Among women who have the capacity of consent to sexual activity in their host country, transactional dating relationships and monogamous relationships imbedded in feelings of love have been reported (Lee & Bartels, 2019; Vahedi et al., 2019). However, such relationships do not occur within a vacuum: sex with peacekeepers occurs within a particular socio-economic system that disproportionately benefits male peacekeepers (K. Jennings & Nikolić-Ristanović, 2009). Peacekeepers have more leverage and power in sexual encounters with host-country civilians due to their immunity from host country prosecution (Simm, 2013). In addition, relative to the host country, peacekeepers are well-paid and participate in transactional sex: the non-commercial, non-martial exchange of goods and materials within a dating relationship (K. M. Jennings, 2014; Stoebenau, Heise, Wamoyi, & Bobrova, 2016). Consequently, children fathered by peacekeepers are also born to women who maintained long-term monogamous dating relationships with peacekeepers. Such sexual encounters are concomitant with the norms and expectations of transactional sex and the larger socio-economic system that peacekeeping operations are imbedded in (Vahedi et al., 2019). While it is important to understand and classify the variety of sexual encounters between UN peacekeepers and local women/girls, this venture does not in it of itself advance advocacy efforts to improve the life trajectories of the implicated children.
The framing of peace babies as a direct consequence of sexual abuse and exploitation originates from the UN’s zero-tolerance policy and Resolution 62/214: A Comprehensive Strategy on Assistance and Support to Victims of Sexual Exploitation and Abuse by United Nations Staff and Related Personnel. According to this resolution, children entitled to support from the UN are those “found by a competent national authority to have been born as a result of acts of sexual exploitation and abuse by UN staff or related personnel” (United Nations, 2008, p. 3). Furthermore, Resolution 62/214 states such children should receive assistance and support to addresses the medical, legal, psychological, and social consequences directly arising from the sexual exploitation and abuse experienced by their mothers. In light of criminal immunity granted by the Status of Forces agreement, the financial and legal role of the UN with respect to peace babies is that of a liaison between the host county and the troop/police contributing country.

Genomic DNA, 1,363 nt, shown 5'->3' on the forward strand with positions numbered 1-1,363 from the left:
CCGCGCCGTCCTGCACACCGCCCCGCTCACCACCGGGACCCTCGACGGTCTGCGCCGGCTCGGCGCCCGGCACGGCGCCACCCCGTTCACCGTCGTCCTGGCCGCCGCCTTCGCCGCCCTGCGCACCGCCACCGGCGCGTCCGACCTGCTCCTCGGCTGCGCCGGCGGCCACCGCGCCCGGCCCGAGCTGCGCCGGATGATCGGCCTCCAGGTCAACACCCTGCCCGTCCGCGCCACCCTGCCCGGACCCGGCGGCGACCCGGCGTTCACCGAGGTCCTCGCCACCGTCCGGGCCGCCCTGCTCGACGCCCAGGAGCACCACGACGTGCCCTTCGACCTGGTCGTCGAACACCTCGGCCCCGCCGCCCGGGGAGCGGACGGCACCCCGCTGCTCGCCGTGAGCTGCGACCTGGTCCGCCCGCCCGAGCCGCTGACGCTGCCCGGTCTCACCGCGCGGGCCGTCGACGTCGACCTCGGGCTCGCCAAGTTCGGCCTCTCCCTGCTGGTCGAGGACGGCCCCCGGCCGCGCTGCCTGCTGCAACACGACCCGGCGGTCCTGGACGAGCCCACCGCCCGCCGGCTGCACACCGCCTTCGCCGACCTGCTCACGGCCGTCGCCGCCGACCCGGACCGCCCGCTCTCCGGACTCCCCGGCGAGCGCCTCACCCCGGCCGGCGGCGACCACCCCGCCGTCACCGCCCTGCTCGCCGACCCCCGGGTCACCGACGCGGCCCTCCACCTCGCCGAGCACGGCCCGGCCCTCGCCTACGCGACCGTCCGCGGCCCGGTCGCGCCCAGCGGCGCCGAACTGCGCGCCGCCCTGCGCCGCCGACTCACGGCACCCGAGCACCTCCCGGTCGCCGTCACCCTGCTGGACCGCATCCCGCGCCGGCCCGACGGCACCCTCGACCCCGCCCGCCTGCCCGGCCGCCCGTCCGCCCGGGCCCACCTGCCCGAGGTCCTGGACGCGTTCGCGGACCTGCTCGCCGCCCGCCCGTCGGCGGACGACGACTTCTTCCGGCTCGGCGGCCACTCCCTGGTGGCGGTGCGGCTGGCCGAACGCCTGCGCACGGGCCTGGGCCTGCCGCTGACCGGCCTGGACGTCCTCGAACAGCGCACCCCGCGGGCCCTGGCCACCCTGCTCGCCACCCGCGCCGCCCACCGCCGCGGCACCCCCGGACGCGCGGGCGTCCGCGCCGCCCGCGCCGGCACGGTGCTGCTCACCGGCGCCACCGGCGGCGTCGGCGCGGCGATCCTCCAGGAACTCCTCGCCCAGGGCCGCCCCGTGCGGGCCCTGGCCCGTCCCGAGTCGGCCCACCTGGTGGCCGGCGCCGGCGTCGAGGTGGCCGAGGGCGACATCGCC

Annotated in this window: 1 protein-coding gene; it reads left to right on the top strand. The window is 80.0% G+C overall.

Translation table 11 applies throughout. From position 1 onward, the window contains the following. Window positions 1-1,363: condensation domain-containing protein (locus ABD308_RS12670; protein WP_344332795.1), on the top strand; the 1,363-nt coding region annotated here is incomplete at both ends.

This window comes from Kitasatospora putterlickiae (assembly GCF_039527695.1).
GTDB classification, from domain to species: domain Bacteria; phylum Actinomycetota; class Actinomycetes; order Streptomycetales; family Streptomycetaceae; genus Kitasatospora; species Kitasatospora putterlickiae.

By largely excluding non-exploitative and non-abusive civilian-peacekeeper sexual relationships from its policies (such as long-term monogamous transactional relationships), the UN frames peace babies as children conceived through inherently exploitative and abusive relationships. Consequently, children born from non-exploitative, non-abusive, or unsubstantiated relationships are excluded within the UN’s policy framework in terms of legal and financial support (Simić & O’Brien, 2014).
Regardless of whether sexual interactions resulting in the conception of peace babies fall under the UN’s classification of sexual abuse/exploitation, cohorts of children and teenagers fathered by peacekeepers in Haiti exist today, and they will not remain children forever. Existing resolutions, such as UNCRC, are difficult to leverage with respect to supporting the needs of children fathered by peacekeepers because of their precarious position with respect to existing international agreements between the UN, host countries, and the peacekeepers’ country of origin. Their developmental needs are not halted to allow for the creation and implementation of appropriate policies and programs. What is essential to note is that children fathered by peacekeepers are children like any other: they have rights to health care, education, housing, and food. Currently, they live, play, and grow in contexts where their potential is not allowed to flourish: paternity claims formally reported to the UN have been slow to materialize into child support and the children carry the label of: “child of the MINUSTAH” within their communities.
Where are children fathered by peacekeepers situated within the international discourse pertaining to The Convention on the Rights of the Child? Are peacekeepers the perpetrators of additional insecurity with respect to the children they leave behind once they are deployed home? Who is to be held accountable? These questions, alongside others, are at the forefront of the research agenda.